I tell employers that what Gen Yers need is not always the same as what they want. The problem is that giving them what they need successfully is much harder than simply handing them what they want. The high-maintenance Generation Y workforce calls for strong leadership, not weak. Managers should never undermine their authority, should never pretend that the job is going to be more fun than it is, never suggest that a task is within the discretion of a Gen Yer if it isn't, never gloss over details, never let problems slide, and should never offer praise and rewards for performance that is not worthy of them. Instead, managers should spell out the rules of their workplace in vivid detail so Gen Yers can play that job like a video game—if you want A, you have to do B. If you want C, you have do D, and so on.
In my book Not Everyone Gets a Trophy and in my workshops, I try to help managers and leaders get past the myths about Gen Yers and tackle the issues that make managing them so challenging. I focus on nine proven best practices for managing Gen Yers through every step of the employment cycle.
Best Practice #1—Get Them on Board Fast with the Right Messages
In order to win today's competition for the most talented young employees, you need to develop a systematic effort to find the right candidates, develop methodical recruiting campaigns anchored in powerful messaging, implement rigorous selection techniques, and then get new staff members in the door on day one excited about the actual experience that awaits them. That is the challenge.
What do you do?
- Diversify your talent sourcing. Make sure you are drawing potential applicants from a wide range of sources.
- Make good use of friend referrals. Ask your very best young employees to help you bring in the friends they think would be the best fit with your organization.
- Find Gen Yers on-line. Tap into on-line talent databases and, most important, make sure your website has user-friendly job information, job application tools, and a simple screening process.
- Tap parents, teachers, and counselors.
- Deliver a killer recruiting message that defines your value proposition in Gen Yers' language. Make sure you answer the questions: "What do we want from you in the first days, weeks, and months?" and "What do we have to offer you in the first days, weeks, and months?"
- Be very selective. The first rule of selection is "It is better to leave a position unfilled than to fill it with the wrong person."
- Once you've attracted them, try to scare them away. Eliminate the Gen Y job candidates who only think they are serious by telling them all the downsides of the job in clear and honest terms.
- Whoever is left after you've tried to scare them away is worth testing. Devise a fast and penetrating test that goes quickly to the heart of the basic tasks and responsibilities the person will be expected to do if hired.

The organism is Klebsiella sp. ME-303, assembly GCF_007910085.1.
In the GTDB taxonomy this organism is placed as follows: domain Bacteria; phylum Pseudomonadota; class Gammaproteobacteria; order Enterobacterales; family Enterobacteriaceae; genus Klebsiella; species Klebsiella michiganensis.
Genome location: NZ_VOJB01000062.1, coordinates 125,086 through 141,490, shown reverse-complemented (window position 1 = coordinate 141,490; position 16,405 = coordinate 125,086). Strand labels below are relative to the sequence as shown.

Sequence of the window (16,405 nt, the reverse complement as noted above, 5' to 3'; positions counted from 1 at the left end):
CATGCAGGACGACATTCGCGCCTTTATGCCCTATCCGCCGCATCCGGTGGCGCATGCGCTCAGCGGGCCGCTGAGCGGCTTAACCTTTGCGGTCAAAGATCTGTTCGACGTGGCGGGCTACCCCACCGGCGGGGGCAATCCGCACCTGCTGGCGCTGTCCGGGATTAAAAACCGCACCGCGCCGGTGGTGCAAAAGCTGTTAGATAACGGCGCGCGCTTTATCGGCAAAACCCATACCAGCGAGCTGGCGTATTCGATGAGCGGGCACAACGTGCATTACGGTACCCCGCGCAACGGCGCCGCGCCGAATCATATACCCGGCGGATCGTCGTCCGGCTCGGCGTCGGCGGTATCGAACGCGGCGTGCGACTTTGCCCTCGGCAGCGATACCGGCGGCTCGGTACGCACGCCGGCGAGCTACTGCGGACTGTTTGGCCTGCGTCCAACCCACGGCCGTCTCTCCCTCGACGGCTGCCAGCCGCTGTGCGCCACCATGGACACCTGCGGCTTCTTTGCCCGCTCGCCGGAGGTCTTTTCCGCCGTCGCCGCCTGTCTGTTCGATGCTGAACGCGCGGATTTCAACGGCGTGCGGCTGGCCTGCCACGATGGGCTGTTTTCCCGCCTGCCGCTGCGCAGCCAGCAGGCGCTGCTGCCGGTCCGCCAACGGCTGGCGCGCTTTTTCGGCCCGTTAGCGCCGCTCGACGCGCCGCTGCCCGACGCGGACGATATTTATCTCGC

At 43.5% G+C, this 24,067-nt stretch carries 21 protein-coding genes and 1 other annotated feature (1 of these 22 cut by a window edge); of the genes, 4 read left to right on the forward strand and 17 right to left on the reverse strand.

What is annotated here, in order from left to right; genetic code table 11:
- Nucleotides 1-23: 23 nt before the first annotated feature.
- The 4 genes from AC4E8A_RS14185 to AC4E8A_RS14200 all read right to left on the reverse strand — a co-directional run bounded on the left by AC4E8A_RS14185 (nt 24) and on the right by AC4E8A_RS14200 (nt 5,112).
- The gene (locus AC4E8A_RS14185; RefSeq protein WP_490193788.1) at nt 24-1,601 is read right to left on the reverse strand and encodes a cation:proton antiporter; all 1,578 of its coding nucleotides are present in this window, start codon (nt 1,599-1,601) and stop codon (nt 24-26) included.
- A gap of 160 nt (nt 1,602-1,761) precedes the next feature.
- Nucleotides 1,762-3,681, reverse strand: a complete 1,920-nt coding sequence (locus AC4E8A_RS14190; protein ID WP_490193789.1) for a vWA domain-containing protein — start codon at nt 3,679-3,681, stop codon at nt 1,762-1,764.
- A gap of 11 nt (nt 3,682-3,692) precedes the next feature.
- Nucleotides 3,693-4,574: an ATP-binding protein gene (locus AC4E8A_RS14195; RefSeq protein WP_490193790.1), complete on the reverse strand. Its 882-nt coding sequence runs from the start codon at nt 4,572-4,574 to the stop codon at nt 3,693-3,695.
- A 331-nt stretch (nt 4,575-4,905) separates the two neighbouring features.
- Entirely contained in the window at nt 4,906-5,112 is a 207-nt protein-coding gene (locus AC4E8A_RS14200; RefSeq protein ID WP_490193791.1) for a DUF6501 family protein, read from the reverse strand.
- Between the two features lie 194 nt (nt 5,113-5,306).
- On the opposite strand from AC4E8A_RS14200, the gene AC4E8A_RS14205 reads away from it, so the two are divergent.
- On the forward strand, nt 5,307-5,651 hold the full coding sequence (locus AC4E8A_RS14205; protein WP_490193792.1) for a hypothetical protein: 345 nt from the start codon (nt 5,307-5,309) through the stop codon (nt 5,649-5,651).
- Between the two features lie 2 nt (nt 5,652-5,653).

- Conduct behavior-based interviews. Behavioral interviewing simply means asking applicants to tell you a story...and then listening. "Tell me a story about a time you solved a problem at work." Or, "Tell me a story about a conflict you had with another employee at work. How did you solve it?"
- Offer realistic job previews.
- Close the deal fast. If you move too slowly, you will lose a lot of great hiring prospects. The two watchwords of your selection process should be rigorous and fast.
Best Practice #2—Get Them Up to Speed Quickly and Turn Them into Knowledge Workers
Gen Yers want to hit the ground running on day one. But they don't want to be thrust into sink-or-swim situations. They want to hit the ground running with lots of support and guidance every step of the way. It may be exhausting for managers, but if you don't plug into their excitement and enthusiasm on their way in the door, you are in serious danger of turning a good hire bad. Gen Yers almost always walk in the door with a spark of excitement. The question is, "Do you pour water or gasoline on that spark?" Here's how you pour gasoline on the spark.
- Grab hold of them and don't let them go. Create intensity, connection to your mission, a feeling of shared experience and belonging to a group, steady learning, and constant challenge.
- Low tech—Train them one task at a time. Unbundle complex roles and then rebuild them one tiny piece at a time. You can give Gen Yers meaningful work at early stages in their tenure if you commit to teaching and transferring to them one small task or responsibility at a time.
- High tech—Don't fight their desire for the latest and greatest information technology. For Gen Yers, the information technology imperatives are simple:
- Constant connectivity with whomever they want,